On April 22, we celebrate Earth Day to remind ourselves to be grateful for our home planet. Earth Day is also about protecting the planet from pollution and deforestation by encouraging simple environmental actions such as picking up litter and planting trees.
It leaves us wondering: What would happen if there were no trees? Trees are so important to our well-being, but so often, we forget about their significance. If all the trees on planet Earth suddenly disappeared, it would be devastating to our environment.
The Negative Impact of Deforestation
Imagine a world without one tree on it. We have, of course, examples in our own solar system. Earth is the only planet in our system with trees. If you’ve ever seen footage of Mars, you may have noted how bleak and desolate the planet looks.
That’s because Mars has no trees.
Certainly, Mother Earth has her fair share of sandy deserts and desolate areas, such as Antarctica, that don’t contain any vegetation. But Earth is a forest planet in many respects—at least, it was.
Earth’s rich tree ecosystem has been quickly deteriorating since the Industrial Revolution enabled machines to advance material “progress.” The result? Far fewer trees on the planet.
In fact, early settlers to the United States didn’t really realize the value of the forests they ran across. In the 1800s and early 1900s, many beautiful large sequoias and redwoods were mowed down prior to our modern conservationist movement.
This led to approximately “96 percent of the original old-growth coast redwoods” being logged, according to the National Park Service. These old-growth forests were a national treasure that we cannot get back because it took hundreds and thousands of years to initially grow those trees. The world has lost 420 million hectares of forest since 1990. Agriculture and commercial business accounts for much of this loss of critical forest.
The Many Benefits of Trees
Trees offer many benefits to people and the planet. They are an important part of the ecological cycles of nature. People breathe in oxygen and breathe out carbon dioxide. Plants basically do the reverse: they take in carbon dioxide and emit oxygen. For this reason, trees should be an integral part of any climate change mitigation strategy.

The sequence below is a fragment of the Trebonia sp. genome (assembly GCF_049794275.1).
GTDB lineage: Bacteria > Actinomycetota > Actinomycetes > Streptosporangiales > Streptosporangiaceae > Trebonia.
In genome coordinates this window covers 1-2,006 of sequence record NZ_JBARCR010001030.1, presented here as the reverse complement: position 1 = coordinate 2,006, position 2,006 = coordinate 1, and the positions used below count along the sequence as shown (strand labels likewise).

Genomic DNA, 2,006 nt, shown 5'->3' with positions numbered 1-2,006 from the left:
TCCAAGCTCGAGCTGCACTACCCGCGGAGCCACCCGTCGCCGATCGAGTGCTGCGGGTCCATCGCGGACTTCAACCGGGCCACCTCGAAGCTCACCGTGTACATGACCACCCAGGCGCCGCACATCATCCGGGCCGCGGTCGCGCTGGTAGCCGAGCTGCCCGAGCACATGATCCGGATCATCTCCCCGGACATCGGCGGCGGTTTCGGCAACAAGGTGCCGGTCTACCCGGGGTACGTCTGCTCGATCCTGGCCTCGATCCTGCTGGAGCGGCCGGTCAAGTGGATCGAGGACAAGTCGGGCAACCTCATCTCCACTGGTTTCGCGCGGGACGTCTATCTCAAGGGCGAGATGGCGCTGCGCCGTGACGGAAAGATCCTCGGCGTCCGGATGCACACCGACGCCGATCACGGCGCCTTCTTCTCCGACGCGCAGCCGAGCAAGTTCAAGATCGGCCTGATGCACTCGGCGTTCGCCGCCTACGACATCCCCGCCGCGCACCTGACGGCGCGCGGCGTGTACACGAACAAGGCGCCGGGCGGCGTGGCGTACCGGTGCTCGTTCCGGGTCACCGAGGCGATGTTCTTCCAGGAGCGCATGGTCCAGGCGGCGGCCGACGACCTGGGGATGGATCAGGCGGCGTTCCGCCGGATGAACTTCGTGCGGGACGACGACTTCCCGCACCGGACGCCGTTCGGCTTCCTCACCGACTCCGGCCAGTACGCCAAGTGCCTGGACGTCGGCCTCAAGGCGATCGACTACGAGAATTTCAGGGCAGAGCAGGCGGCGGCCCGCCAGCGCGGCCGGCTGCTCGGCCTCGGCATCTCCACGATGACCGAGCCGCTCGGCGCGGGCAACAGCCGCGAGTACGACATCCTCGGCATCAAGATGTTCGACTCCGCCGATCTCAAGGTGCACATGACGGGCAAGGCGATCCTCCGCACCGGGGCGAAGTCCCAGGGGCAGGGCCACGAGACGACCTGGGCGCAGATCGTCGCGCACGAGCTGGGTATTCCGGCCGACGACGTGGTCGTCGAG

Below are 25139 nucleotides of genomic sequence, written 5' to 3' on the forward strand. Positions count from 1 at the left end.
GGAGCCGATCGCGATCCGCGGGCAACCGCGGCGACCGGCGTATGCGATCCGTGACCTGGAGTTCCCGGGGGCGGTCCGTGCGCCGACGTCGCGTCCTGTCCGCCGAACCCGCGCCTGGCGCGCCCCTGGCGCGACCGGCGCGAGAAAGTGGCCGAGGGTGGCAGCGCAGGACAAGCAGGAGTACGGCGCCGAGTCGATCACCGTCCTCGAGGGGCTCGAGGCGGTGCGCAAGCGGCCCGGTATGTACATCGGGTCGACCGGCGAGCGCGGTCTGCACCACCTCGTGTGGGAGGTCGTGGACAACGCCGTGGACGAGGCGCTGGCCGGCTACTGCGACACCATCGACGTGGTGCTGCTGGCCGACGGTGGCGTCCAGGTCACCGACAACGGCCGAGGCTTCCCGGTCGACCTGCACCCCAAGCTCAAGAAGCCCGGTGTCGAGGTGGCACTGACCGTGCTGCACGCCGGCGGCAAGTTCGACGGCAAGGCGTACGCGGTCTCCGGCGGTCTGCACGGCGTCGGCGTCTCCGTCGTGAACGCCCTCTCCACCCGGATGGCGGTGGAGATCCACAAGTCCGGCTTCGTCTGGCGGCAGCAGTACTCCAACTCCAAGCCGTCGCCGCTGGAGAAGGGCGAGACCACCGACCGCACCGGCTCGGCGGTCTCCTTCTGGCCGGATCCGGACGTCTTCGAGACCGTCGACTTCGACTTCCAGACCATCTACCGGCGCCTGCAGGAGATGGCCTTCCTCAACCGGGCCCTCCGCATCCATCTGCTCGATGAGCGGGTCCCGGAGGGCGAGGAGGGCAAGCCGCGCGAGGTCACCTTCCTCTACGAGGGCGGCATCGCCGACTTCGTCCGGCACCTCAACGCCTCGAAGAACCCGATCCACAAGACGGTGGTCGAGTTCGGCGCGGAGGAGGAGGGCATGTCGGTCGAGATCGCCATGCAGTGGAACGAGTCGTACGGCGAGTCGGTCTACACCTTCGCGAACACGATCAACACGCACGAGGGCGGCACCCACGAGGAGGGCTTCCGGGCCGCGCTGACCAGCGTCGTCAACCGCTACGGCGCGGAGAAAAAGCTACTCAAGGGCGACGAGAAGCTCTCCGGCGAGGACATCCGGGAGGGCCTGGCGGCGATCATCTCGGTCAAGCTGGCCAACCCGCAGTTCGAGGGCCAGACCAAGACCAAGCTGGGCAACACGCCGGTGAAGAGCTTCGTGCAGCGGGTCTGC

Trees don’t just take CO2 out of the air. They also remove common pollutants from the air we breathe, including particle matter (such as from car exhaust) and pollutant gases, including sulfur dioxide and ammonia. If you want to filter the air in your home, houseplants or small trees can help.
Trees also perform other important ecological functions such as reducing soil erosion and providing a home for animals like birds and monkeys.
Additionally, shade from trees helps to cool things down in hot summers. City neighborhoods that do not have a lot of trees are much hotter on average than neighborhoods with trees. Loads of concrete, brick and asphalt in a neighborhood can create what is called an “urban heat island,” which can be very unpleasant in the summer. These heat islands can become deadly, especially for the elderly. For example, in Baltimore, where efforts have been made to plant trees in poor neighborhoods, a study found an eight-degree difference between the hottest and coolest “Charm City” neighborhoods, with the coolest neighborhoods boasting 10 times more trees than the hottest.
Trees also beautify an area and make it more attractive and livable. This doesn’t even account for the psychological benefits afforded by natural beauty.
In short, a world without trees would be a very miserable world indeed.
How to Take Care of Trees
Trees can often do just fine when left to their own devices. However, in the modern era, with so much pollution and issues such as depleted soil, a little tree nurturing can go a long way. First, make sure you plant the right tree for your landscape. Considerations should include the amount of sunlight, the type of soil, the room for the tree’s growth and the climate. Planting a palm tree in Michigan is simply not going to end well!
Water is especially necessary when trees are first planted. In the Baltimore nonprofit initiative to plant trees in the city, they estimated that each tree would need 20 gallons per week to get established over two years.
Fertilizer and mulch can help strengthen trees and give them the nutrition and moist soil they need for healthy growth.
Pruning is also a very important part of tree maintenance. Trimming tree branches does not harm trees. In fact, pruning properly can actually strengthen the core tree structure. Deadwood on a tree can actually cause poor tree health. It can also be a hazard, not just to power lines but to people walking by.
If you represent a government or energy company and need professional vegetation management, Townsend Tree is a respected provider of tree trimming and debris clearing. Contact us today for more information on how we can keep your energy systems up and running.